National Australia Bank Profit Surges on Economic Recovery
(Bloomberg) -- National Australia Bank Ltd.’s half-year profit doubled as the bank unwound bad debt provisions amid a strengthening recovery in the country’s economy from last year’s pandemic shock.
Cash earnings rose to A$3.34 billion ($2.6 billion) in the six months ended March 31, compared with A$1.4 billion a year earlier, according to a statement Thursday. That was in line with the A$3.3 billion estimate of three analysts surveyed by Bloomberg. The country’s third-largest bank also doubled its interim dividend to A$0.60 per share from a year ago.
The bank will see a A$128 million impairment benefit after booking a A$1.16 billion charge a year ago.
“The rebound in the Australian and New Zealand economies from Covid-19 has been better than expected,” Chief Executive Officer Ross McEwan said in the statement. “This, along with the vaccine rollout and continued strong health outcomes make us optimistic about the outlook.”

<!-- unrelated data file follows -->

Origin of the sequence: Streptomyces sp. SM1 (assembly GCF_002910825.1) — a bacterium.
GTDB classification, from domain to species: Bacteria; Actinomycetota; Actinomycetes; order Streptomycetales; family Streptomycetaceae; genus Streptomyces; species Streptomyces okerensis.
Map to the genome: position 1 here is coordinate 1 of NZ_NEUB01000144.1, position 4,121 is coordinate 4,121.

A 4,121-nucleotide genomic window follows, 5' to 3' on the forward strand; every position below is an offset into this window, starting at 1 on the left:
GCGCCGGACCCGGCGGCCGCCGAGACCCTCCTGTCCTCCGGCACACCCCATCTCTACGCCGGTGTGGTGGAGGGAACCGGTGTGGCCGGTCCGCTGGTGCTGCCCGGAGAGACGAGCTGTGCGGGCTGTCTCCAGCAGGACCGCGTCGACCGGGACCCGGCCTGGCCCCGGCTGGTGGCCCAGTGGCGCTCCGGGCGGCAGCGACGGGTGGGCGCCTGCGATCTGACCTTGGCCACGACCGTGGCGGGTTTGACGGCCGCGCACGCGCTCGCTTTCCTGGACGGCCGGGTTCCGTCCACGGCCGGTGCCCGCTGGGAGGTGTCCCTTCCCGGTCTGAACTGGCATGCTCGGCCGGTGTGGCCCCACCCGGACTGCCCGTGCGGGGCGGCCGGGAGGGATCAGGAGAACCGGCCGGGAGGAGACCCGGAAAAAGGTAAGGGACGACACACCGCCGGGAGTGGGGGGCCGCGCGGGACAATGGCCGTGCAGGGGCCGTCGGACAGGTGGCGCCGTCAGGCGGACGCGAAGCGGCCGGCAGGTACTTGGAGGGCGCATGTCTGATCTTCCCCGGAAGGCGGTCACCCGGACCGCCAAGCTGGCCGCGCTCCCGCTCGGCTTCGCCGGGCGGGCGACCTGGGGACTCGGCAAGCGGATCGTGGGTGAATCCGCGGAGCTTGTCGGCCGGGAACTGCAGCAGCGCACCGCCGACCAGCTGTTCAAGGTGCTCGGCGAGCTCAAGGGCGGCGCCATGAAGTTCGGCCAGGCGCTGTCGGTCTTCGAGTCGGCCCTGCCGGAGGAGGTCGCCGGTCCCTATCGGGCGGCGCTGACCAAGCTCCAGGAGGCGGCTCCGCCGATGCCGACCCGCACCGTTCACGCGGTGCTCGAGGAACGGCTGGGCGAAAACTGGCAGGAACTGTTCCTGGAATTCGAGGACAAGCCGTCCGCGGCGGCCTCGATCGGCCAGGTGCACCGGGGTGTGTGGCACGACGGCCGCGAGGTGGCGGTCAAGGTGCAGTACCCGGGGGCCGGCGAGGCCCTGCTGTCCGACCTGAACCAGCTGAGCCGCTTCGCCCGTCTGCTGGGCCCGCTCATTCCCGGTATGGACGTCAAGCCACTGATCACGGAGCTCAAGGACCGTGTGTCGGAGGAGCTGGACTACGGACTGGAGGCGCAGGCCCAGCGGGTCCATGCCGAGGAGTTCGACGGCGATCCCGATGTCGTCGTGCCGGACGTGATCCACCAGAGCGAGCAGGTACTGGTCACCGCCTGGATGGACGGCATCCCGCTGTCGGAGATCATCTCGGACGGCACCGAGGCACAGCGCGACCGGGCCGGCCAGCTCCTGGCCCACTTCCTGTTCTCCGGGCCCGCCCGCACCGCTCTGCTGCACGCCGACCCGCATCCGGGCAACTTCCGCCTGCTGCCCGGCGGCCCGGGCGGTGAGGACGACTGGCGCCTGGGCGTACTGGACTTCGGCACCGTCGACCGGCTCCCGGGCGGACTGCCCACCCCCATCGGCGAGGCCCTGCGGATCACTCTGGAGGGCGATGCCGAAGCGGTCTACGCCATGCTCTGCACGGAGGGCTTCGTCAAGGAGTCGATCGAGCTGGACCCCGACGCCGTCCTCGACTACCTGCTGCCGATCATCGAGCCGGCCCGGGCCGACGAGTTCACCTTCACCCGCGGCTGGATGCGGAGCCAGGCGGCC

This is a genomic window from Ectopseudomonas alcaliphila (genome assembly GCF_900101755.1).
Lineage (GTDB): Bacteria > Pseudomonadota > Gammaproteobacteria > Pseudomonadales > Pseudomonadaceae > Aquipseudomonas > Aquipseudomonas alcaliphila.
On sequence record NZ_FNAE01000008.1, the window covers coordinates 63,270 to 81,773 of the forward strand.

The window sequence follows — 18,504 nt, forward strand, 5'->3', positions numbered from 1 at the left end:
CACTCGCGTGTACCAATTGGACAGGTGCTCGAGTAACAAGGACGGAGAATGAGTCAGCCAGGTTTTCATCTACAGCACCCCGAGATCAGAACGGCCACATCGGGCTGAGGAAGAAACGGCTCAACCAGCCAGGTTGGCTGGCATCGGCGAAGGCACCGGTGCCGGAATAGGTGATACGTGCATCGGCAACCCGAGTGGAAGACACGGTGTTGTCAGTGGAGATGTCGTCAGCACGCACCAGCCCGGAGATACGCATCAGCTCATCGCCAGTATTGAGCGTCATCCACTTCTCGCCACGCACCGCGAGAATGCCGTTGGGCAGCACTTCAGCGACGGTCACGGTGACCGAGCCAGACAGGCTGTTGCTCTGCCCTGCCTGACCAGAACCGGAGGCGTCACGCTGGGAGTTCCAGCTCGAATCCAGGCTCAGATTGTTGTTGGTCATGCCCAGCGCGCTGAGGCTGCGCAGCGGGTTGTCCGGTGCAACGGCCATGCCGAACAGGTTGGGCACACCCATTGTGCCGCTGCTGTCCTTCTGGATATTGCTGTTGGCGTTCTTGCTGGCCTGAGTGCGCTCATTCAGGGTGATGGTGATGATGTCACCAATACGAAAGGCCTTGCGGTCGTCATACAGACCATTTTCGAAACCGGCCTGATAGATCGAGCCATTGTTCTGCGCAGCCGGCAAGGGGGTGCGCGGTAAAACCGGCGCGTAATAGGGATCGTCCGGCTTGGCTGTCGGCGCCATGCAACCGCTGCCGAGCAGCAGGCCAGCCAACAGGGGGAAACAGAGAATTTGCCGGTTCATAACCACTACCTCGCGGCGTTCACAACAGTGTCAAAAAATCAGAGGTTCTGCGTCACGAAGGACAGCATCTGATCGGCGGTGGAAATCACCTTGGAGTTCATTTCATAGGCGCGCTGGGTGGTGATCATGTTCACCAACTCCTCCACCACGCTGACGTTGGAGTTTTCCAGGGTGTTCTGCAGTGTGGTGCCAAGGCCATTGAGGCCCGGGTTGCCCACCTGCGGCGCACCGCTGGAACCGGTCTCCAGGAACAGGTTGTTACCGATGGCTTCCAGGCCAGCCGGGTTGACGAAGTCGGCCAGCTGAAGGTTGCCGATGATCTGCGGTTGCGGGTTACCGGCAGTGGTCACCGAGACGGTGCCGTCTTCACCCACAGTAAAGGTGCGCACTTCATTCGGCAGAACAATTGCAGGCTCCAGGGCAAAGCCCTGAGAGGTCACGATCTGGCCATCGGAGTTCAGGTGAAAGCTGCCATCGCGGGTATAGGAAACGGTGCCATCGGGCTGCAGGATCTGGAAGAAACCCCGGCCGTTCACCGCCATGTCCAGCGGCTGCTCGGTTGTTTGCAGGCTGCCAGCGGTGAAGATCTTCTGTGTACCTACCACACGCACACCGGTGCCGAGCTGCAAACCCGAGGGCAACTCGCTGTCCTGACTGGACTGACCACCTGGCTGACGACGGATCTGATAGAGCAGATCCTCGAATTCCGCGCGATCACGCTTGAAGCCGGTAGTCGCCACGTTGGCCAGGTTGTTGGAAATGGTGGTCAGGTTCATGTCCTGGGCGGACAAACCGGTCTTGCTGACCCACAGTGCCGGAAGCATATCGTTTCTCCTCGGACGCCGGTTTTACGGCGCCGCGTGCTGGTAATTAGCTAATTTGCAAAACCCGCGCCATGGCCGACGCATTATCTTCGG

But he said the bank would continue to be prudent in its capital management, with any share buyback a “medium-term” prospect. National Australia Bank shares were down 3% in late morning trade in Sydney on Thursday, paring gains this year to 17%. That compares with a 7% rise in the broader benchmark index.
NAB concludes a strong half-year reporting season for Australia’s biggest lenders, after Australia & New Zealand Banking Group Ltd. and Westpac Banking Corp. posted big earnings gains earlier this week. The nation’s central bank on Tuesday upgraded its outlook for the economy that’s showing a continued rebound from the pandemic-induced recession.
- Common equity Tier 1 ratio rose 90 basis points to 12.37%
- Net interest margin declined 4 basis points to 1.74%
- Expenses were down 18.6%
- Earnings fell 10% in business and private banking to $1.2 billion
What Bloomberg Intelligence Says:
“The bank is reporting a big uptick in overdue mortgages due to missed payments from borrowers coming off the loan-deferral program,” according to Bloomberg Intelligence analyst Matt Ingram. “That deterioration is worse than ANZ and Westpac.”
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